With regard to the wrong direction, the Canadian Centre for Policy Alternatives, in a 2007 paper called “Why Inequality Matters: The Canadian Case”, talks about that growing prosperity gap. It see income distribution deteriorating.
The rich and poor gap is at a 30 year high, in after tax terms, the fastest growth in the past 10 years under economic conditions that traditionally lead to it falling. There is a far greater polarization of incomes. The bottom half has been shut out of economic gains of the last 30 years, despite working more hours. As a cohort, these families raising children are better educated and working more than those 30 years ago. On average, those families are working 200 hours more a year. That truly is a prosperity gap.
In the economic statement, the government talks about delivering broad based tax relief for individuals, families and businesses. Let us do a bit of a reality check around that.
The government's own document says that families earning between $15,000 and $30,000 will pay on average almost $180 less in tax in 2008. My question has always been this. Exactly how many child care spaces, how many child care days, does $180 in tax relief pay for?
Social Planning Cowichan recently issued a report in October. It talks about quality child care. I will read briefly from that because my community is in a crisis around child care. It says:
Quality, affordable child care is crucial to the social and economic welfare of the Cowichan Region. The successful development of our children, especially in the early years, has a long term impact on our region....
Currently, there is a critical lack of licensed child care spaces in the Cowichan Region, with enough spaces to serve only 48 percent of the estimated 4,862 children under the age of 12 who need child care. For the estimated 1,047 aged three and under who need child care, there are only 165 licensed spaces, or 16 percent of the number needed.
This situation continues to worsen due to the current labour shortage and increasing cost of housing which requires that most families need two incomes to afford a home which is resulting in an estimated 70 to 75 percent of mothers entering the workforce.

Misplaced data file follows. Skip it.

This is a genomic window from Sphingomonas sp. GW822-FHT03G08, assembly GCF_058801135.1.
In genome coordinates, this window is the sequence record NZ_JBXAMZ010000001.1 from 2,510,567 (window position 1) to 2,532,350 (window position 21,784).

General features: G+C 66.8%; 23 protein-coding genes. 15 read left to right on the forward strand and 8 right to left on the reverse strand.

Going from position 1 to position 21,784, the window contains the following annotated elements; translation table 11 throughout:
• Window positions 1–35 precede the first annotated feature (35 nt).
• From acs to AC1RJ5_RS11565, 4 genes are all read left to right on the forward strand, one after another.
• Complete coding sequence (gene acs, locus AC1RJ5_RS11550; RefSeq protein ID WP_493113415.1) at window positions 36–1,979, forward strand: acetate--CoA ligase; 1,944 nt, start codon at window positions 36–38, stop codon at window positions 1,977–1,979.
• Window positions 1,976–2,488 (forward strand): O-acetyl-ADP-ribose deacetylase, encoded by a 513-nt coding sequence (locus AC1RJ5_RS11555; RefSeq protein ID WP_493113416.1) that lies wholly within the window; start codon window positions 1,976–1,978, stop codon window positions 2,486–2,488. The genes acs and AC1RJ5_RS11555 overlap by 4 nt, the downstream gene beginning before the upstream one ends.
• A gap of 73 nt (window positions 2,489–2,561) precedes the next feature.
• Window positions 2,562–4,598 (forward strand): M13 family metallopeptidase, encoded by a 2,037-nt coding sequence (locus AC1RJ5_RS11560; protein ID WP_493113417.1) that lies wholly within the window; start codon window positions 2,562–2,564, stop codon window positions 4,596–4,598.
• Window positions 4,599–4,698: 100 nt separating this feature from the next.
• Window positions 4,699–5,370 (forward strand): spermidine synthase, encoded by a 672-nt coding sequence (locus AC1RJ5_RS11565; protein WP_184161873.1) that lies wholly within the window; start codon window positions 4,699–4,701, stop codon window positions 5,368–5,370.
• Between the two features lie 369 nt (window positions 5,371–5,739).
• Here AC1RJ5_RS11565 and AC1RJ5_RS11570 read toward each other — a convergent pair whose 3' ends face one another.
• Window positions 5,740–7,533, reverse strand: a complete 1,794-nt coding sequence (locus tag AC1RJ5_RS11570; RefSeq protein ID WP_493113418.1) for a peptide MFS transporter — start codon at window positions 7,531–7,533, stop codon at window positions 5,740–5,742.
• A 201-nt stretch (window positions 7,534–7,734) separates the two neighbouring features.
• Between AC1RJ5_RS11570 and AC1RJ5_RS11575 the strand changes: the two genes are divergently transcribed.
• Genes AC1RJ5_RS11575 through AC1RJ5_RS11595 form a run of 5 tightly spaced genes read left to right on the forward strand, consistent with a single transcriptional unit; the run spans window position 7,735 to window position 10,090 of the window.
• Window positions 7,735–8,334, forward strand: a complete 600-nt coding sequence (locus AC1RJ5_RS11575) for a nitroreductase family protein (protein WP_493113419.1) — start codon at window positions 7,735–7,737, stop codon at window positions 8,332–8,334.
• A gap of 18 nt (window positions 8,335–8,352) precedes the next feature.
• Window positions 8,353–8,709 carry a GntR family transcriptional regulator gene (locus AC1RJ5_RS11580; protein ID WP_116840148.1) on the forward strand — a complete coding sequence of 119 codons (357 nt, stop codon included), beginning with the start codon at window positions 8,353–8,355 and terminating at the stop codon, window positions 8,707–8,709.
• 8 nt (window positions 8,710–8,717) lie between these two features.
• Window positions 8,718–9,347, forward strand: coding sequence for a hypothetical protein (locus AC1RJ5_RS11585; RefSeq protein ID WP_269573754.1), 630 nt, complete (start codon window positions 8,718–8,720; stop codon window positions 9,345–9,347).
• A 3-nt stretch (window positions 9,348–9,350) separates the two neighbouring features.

Three significant barriers to providing quality child care are consistently identified by information gathered from interviews with local informants as well as the websites of many provincial, national and international organizations involved in promoting quality, affordable child care: lack of child care spaces; funding for child care services and programs; staffing, training, recruitment and retention in birth to three year services.
The economic statement would have been an opportunity to take meaningful action around child care. The Conservatives will talk about choice in child care when they talk about the $100 a month, but that $100 a month simply does not create new child care spaces.
The New Democrats have put forward Bill C-303, which calls for meaningful attention to early learning and child care. One would hope, with the kind of support this bill has garnered, that the Conservatives would have seen fit to take the opportunity in the economic statement to invest in the creation of child care spaces and in early learning. Instead, we have seen tax relief of $180 a year for people earning between $15,000 and $30,000 a year. This kind of tax relief will not create child care spaces.
In my province of British Columbia, and I know in other provinces, many industries are facing severe labour shortages. We could have encouraged people to join the labour force by ensuring there would be affordable, quality, regulated child care. This was a missed opportunity to invest in working and middle class families. This was a missed opportunity to close that prosperity gap.
Another element that is of critical importance to Canadians, certainly to those living in my riding of Nanaimo—Cowichan, is housing. On October 22, the United Nations special rapporteur on adequate housing, Miloon Kothari, took a preliminary look at the Canadian housing situation. I will quote from his report because he says it far better than I could. He says: